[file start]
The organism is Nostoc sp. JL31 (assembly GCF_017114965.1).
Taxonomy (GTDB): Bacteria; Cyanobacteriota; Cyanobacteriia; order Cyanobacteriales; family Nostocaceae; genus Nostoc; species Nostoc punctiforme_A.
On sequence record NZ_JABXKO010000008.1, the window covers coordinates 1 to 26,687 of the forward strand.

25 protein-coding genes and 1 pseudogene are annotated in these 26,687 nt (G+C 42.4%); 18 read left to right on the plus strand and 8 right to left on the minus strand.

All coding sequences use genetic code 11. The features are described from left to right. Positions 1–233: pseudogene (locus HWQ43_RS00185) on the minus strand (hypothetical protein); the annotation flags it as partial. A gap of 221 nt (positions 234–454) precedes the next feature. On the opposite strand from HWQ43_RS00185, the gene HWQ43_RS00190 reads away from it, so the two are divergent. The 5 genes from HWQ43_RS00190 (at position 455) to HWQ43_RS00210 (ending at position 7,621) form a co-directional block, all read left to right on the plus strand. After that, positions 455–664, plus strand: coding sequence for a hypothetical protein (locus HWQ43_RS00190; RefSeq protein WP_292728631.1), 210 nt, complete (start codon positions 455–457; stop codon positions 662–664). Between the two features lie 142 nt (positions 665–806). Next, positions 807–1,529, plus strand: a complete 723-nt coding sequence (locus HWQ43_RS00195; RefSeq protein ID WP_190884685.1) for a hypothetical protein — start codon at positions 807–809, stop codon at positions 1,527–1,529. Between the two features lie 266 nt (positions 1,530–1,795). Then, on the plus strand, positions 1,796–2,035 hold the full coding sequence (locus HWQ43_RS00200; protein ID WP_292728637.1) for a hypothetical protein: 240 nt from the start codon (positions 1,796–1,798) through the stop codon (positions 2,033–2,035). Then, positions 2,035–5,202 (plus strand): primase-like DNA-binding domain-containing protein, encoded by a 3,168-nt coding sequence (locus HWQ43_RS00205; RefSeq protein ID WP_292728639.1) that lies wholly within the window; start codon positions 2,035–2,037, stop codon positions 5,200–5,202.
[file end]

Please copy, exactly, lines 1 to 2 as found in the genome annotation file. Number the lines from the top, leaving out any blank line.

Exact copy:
The organism is Nostoc sp. JL31 (assembly GCF_017114965.1).
Taxonomy (GTDB): Bacteria; Cyanobacteriota; Cyanobacteriia; order Cyanobacteriales; family Nostocaceae; genus Nostoc; species Nostoc punctiforme_A.